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A barge has severed the underwater line, shown here, carrying drinking water to a First Nation on Vancouver Island, forcing it to declare a state of emergency and ban the use of water for everything except flushing toilets. Work is underway to repair the line between Ucluelet, B.C. and the Indigenous community of Hitacu.HO/The Canadian Press

A First Nation on Vancouver Island has declared a state of emergency and banned the use of water for everything except flushing toilets after a barge severed a water supply line.

A message posted by the District of Ucluelet says the underwater line in the inlet between Ucluelet and the Indigenous community of Hitacu was damaged Monday, leaving the community without water for showers, drinking, cooking or fire suppression.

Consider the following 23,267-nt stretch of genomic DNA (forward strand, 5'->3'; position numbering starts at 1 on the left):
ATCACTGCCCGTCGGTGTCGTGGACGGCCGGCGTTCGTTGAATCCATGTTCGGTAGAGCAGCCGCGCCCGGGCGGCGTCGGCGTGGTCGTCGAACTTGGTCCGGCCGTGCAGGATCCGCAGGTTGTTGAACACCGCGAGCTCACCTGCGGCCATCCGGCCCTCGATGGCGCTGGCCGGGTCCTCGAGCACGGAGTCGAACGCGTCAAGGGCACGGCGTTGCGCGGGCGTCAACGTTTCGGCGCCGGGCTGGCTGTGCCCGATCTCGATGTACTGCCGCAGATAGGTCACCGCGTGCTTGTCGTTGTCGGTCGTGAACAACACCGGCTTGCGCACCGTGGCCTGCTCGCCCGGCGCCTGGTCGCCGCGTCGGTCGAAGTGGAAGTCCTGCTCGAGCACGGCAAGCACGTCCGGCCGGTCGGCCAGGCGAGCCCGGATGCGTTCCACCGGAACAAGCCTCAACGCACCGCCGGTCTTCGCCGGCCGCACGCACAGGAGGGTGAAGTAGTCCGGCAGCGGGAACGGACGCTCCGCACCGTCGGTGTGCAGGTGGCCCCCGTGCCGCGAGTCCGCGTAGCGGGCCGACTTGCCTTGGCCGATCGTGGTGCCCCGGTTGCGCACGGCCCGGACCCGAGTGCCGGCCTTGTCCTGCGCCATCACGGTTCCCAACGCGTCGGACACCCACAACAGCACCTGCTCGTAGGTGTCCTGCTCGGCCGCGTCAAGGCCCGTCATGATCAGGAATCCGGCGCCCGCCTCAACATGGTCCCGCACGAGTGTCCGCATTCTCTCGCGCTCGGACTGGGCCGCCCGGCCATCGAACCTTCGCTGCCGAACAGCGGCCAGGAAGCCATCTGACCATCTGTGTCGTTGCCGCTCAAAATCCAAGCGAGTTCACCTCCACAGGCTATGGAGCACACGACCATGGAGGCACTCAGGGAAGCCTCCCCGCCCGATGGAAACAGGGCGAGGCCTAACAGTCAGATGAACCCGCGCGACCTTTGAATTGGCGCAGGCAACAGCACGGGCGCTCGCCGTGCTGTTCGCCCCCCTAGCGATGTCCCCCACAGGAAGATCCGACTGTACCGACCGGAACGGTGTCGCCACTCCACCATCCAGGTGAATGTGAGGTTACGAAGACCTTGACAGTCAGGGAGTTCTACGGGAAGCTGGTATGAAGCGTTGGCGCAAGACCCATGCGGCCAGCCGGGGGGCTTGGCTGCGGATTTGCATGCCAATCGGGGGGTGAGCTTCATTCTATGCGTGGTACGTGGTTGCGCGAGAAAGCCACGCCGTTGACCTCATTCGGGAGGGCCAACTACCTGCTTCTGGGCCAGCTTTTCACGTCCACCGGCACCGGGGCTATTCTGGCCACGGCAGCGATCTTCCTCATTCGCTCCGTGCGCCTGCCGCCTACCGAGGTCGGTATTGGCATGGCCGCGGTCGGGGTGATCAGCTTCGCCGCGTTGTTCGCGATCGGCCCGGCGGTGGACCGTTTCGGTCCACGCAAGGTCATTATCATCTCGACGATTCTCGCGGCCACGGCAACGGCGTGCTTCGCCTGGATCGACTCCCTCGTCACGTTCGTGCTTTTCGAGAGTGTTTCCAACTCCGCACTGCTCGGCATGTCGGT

A statement from the Ucluelet First Nation says water is being delivered to the roughly 275 affected residents and trucks have been filling the community’s water tower to provide a backup supply.

It says the state of emergency can’t be lifted until that system is flushed and tested and the water is declared potable.

In the meantime, residents can fill water jugs at the community centre in Ucluelet and a local motel has made its showers available to those residents at least until next Monday.

The district says divers removed 300 metres of damaged water line on Tuesday and assessment and repairs are underway, but the line must still be returned to the inlet, anchored and flushed before the community has water again.

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